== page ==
So many people these days are reluctant to shop national discount stores. But if you're not interested in shopping at Walmart (policy issues) or Target (recent boycott), what's left? And will it cost more money?
The good news is you can get your goods elsewhere, but it will cost you more in time, if not money. Discount department stores are one-stop shopping, with many even offering a full supermarket. It's nearly impossible to duplicate this shopping experience, with one notable exception, but you can get what you need, inexpensively. You just have to shop around.
For those who live in urban areas, shopping small, independently owned shops is common. But for the rest of the country, chain stores are the only option. WalletPop has compiled a list of alternative stores that won't compromise your value system or empty your pockets.
It's little known that Kmart, Target and Walmart all opened in the same year : 1962. Kmart grew the fastest, but it also fell first. It reorganized under Chapter 11 and is part of Sears Holding Co. It may be a smaller company than it once was, but Kmart still operates more than 1,300 stores, including 35 supercenters with full grocery departments.
There aren't many regional chain stores left, but for the lucky ones who do have access to these smaller, locally operated retailers, these stores are great alternatives to the two leading big boxes. Shopko has 135 stores, mostly in the upper Midwest and plains states, and Pamida operates 200 stores in small markets throughout the Midwest. Fred's has 650 general merchandise stores in the Southeast and Meijer operates 190 stores in Michigan, Indiana, Illinois and Kentucky.
It's possible to find a lot of necessary items at closeout stores like Big Lots and Tuesday Morning. Both these retailers skew heavily toward home goods and apparel, but selection varies and you won't find the same things with consistency.
You can get a lot more than you might think at a dollar store. Dollar General, Family Dollar and 99 Cents Only have a lot more than off-brand cleaners and plastic containers. Most carry national brands and many have a broad selection of food items, including perishables. I once did a pricing survey comparing discount supercenters, supermarkets and dollar stores and was able to replicate almost an entire shopping list at the dollar store, beating all the other outlets on price.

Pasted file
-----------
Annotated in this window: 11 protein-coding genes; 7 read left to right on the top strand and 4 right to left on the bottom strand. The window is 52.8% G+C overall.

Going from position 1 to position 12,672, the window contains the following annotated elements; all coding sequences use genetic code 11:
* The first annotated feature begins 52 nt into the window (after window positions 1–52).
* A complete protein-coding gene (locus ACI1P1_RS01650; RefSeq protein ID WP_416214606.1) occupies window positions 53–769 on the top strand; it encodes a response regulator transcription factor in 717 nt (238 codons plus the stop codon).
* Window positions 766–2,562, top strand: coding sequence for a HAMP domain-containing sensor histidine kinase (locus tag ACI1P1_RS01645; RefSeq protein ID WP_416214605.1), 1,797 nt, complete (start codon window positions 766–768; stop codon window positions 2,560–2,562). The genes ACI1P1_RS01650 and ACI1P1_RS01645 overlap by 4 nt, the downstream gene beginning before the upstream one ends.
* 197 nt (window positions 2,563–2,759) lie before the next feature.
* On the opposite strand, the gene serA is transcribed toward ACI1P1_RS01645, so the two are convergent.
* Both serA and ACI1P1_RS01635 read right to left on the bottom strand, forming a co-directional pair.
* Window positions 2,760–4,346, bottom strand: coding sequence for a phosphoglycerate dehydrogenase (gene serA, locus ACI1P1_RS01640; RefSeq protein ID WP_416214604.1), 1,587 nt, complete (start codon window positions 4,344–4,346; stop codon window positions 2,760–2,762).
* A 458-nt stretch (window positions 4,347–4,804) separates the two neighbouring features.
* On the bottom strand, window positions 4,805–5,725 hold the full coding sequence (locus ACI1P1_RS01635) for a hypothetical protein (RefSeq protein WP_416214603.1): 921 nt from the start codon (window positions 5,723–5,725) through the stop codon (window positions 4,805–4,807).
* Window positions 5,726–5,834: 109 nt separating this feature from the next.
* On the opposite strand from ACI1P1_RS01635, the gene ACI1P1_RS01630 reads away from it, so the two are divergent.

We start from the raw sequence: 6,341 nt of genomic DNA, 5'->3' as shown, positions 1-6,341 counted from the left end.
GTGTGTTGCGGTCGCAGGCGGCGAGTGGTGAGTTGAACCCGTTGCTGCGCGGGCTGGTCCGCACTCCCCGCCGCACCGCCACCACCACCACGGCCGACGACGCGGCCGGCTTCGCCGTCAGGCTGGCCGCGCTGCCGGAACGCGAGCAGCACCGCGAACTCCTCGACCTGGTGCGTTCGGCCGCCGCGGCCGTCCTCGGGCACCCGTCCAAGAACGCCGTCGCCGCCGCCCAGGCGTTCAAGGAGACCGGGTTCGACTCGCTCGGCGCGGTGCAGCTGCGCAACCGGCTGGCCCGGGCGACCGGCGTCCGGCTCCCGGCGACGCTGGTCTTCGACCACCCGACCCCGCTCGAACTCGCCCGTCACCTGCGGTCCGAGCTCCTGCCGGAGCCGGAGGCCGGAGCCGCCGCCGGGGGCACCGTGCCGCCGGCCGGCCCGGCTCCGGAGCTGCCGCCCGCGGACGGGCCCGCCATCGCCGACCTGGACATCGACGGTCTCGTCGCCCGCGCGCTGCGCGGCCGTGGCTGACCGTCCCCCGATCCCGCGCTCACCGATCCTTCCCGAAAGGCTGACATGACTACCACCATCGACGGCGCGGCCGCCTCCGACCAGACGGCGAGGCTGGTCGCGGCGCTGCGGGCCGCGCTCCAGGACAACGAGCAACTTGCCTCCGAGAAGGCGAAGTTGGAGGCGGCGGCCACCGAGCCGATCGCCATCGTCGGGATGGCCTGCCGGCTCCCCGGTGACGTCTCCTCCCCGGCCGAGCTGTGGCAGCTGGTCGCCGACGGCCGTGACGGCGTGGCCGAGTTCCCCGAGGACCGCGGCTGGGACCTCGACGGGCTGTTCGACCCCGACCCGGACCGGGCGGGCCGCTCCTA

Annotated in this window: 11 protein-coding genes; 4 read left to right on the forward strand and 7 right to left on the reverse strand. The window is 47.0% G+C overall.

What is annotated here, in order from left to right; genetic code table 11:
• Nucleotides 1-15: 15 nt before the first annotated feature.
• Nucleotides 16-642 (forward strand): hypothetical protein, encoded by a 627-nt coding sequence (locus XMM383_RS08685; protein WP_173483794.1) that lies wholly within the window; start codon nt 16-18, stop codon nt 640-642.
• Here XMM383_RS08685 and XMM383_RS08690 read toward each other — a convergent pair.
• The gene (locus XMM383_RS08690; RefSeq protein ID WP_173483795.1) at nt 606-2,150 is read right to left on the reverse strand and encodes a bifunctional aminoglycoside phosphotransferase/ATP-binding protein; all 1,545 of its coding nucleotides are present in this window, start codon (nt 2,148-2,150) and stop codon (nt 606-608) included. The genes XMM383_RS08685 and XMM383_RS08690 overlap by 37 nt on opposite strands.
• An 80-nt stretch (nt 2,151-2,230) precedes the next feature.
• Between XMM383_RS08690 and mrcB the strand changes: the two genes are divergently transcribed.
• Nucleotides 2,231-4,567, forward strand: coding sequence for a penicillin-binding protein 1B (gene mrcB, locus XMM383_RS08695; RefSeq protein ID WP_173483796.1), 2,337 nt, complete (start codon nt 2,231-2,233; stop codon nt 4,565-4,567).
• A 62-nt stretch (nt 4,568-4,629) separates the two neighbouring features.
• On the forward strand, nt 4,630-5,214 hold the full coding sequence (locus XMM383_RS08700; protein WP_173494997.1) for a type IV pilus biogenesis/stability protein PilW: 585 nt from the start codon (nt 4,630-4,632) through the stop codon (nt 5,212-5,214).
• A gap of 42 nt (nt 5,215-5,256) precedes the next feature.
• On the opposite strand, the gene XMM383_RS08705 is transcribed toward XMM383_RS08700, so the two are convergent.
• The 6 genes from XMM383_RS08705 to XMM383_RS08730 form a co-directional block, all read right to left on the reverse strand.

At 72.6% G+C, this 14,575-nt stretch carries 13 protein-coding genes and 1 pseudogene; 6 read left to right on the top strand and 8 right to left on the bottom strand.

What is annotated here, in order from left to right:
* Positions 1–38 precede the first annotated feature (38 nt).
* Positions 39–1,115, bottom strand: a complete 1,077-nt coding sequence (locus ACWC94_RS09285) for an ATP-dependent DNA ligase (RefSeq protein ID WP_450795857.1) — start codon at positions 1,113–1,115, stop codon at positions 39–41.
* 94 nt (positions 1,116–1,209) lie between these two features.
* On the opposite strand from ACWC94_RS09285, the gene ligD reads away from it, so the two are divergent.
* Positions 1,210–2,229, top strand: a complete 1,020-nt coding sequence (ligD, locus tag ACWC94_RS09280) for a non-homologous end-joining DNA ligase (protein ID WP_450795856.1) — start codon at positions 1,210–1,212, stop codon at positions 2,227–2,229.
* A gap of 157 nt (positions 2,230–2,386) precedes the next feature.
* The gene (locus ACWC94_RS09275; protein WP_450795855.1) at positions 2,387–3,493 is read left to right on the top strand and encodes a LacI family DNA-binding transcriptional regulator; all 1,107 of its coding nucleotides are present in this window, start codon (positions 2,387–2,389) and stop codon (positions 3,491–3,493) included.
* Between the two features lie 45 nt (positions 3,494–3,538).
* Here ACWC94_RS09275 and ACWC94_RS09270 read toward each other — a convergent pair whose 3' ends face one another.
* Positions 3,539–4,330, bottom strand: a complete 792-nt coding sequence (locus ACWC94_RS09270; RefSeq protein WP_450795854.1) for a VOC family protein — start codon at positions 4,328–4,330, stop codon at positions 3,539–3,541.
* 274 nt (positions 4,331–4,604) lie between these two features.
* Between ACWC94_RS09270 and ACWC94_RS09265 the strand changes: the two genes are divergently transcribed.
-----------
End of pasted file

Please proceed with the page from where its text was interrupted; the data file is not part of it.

Sam's Club may be owned by Walmart, but you can still shop Costco and BJ's Wholesale Club with relatively little guilt and full knowledge that these stores often beat the discounters on price, although not always. Buying in bulk has some disadvantages, like storing giant boxes of paper products and cans of food, but for a good many items, warehouse clubs are great buys and it won't take long to recoup the cost of membership.
Office supply stores
When it comes to school supplies and office goods, Office Depot, OfficeMax and Staples are competitively priced. The selection is limited to a just a couple of product categories, but office supply stores do offer an alternative to big-box discount stores.
Retailers like Walgreen's and CVS have become much more like convenience stores than the destination for sundries, medication and basic, household goods they once were. But each still offers good deals on many of our daily necessities, coupons that dramatically lower prices and CVS' loyalty program gives additional discounts to members.
The traditional supermarket still presents a great alternative to discount stores and carries paper goods, health and beauty products and many have full-service pharmacies. Even if you favor large chains like Publix, Winn Dixie, Albertson's or Kroger, you can feel good supporting a business that serves the neighborhood in ways large discount stores don't.
It's possible to get a great many necessary items online. Amazon.com is a clearing house of great buys and I regularly order everything from soap to toilet paper from Drugstore.com. Even if some items cost more than the local discount store, saving sales tax and taking advantage of free shipping helps minimize the difference. I'm not using gas, or falling prey to the impulse buys I typically get suckered into at Target.
This is by no means a comprehensive list. Deals are all over the place and many communities have small retailers with very loyal customers. But I often hear people asking, "Where can I shop, if not Walmart and Target?" There are plenty of options, it just may take a few extra trips and coupons clipped.
Alternatives to big-box shopping